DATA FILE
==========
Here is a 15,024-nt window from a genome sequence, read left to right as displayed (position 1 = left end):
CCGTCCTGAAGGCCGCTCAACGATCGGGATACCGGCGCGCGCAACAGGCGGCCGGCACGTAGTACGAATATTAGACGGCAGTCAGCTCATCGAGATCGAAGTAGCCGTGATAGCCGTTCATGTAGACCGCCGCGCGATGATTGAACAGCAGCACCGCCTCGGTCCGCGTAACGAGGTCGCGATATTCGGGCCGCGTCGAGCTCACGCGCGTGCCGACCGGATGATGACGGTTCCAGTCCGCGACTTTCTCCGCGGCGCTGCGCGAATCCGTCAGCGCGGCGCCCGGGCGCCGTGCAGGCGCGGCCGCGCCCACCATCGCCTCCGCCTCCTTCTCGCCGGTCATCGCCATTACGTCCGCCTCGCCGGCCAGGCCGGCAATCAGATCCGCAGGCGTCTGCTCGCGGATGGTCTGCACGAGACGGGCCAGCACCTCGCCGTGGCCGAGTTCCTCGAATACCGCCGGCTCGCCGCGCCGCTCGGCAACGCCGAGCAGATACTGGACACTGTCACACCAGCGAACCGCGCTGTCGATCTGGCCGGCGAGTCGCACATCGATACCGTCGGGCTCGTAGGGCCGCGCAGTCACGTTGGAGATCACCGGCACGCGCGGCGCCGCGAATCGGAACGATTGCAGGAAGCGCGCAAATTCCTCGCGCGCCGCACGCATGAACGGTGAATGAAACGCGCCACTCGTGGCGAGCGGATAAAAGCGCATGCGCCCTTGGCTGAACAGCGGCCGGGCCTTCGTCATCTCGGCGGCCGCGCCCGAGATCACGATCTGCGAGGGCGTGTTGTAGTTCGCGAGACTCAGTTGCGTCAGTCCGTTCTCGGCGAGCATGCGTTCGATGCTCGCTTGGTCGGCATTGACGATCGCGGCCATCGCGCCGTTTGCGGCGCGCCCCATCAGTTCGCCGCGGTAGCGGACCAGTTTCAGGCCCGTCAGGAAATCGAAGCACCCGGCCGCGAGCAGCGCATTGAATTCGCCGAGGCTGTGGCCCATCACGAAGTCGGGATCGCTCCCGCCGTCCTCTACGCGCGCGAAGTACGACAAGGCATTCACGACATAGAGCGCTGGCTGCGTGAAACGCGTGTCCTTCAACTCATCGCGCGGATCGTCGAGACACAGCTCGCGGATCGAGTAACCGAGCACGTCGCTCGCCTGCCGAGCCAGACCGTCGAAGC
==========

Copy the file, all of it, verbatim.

Here is a 15,024-nt window from a genome sequence, read left to right as displayed (position 1 = left end):
CCGTCCTGAAGGCCGCTCAACGATCGGGATACCGGCGCGCGCAACAGGCGGCCGGCACGTAGTACGAATATTAGACGGCAGTCAGCTCATCGAGATCGAAGTAGCCGTGATAGCCGTTCATGTAGACCGCCGCGCGATGATTGAACAGCAGCACCGCCTCGGTCCGCGTAACGAGGTCGCGATATTCGGGCCGCGTCGAGCTCACGCGCGTGCCGACCGGATGATGACGGTTCCAGTCCGCGACTTTCTCCGCGGCGCTGCGCGAATCCGTCAGCGCGGCGCCCGGGCGCCGTGCAGGCGCGGCCGCGCCCACCATCGCCTCCGCCTCCTTCTCGCCGGTCATCGCCATTACGTCCGCCTCGCCGGCCAGGCCGGCAATCAGATCCGCAGGCGTCTGCTCGCGGATGGTCTGCACGAGACGGGCCAGCACCTCGCCGTGGCCGAGTTCCTCGAATACCGCCGGCTCGCCGCGCCGCTCGGCAACGCCGAGCAGATACTGGACACTGTCACACCAGCGAACCGCGCTGTCGATCTGGCCGGCGAGTCGCACATCGATACCGTCGGGCTCGTAGGGCCGCGCAGTCACGTTGGAGATCACCGGCACGCGCGGCGCCGCGAATCGGAACGATTGCAGGAAGCGCGCAAATTCCTCGCGCGCCGCACGCATGAACGGTGAATGAAACGCGCCACTCGTGGCGAGCGGATAAAAGCGCATGCGCCCTTGGCTGAACAGCGGCCGGGCCTTCGTCATCTCGGCGGCCGCGCCCGAGATCACGATCTGCGAGGGCGTGTTGTAGTTCGCGAGACTCAGTTGCGTCAGTCCGTTCTCGGCGAGCATGCGTTCGATGCTCGCTTGGTCGGCATTGACGATCGCGGCCATCGCGCCGTTTGCGGCGCGCCCCATCAGTTCGCCGCGGTAGCGGACCAGTTTCAGGCCCGTCAGGAAATCGAAGCACCCGGCCGCGAGCAGCGCATTGAATTCGCCGAGGCTGTGGCCCATCACGAAGTCGGGATCGCTCCCGCCGTCCTCTACGCGCGCGAAGTACGACAAGGCATTCACGACATAGAGCGCTGGCTGCGTGAAACGCGTGTCCTTCAACTCATCGCGCGGATCGTCGAGACACAGCTCGCGGATCGAGTAACCGAGCACGTCGCTCGCCTGCCGAGCCAGACCGTCGAAGC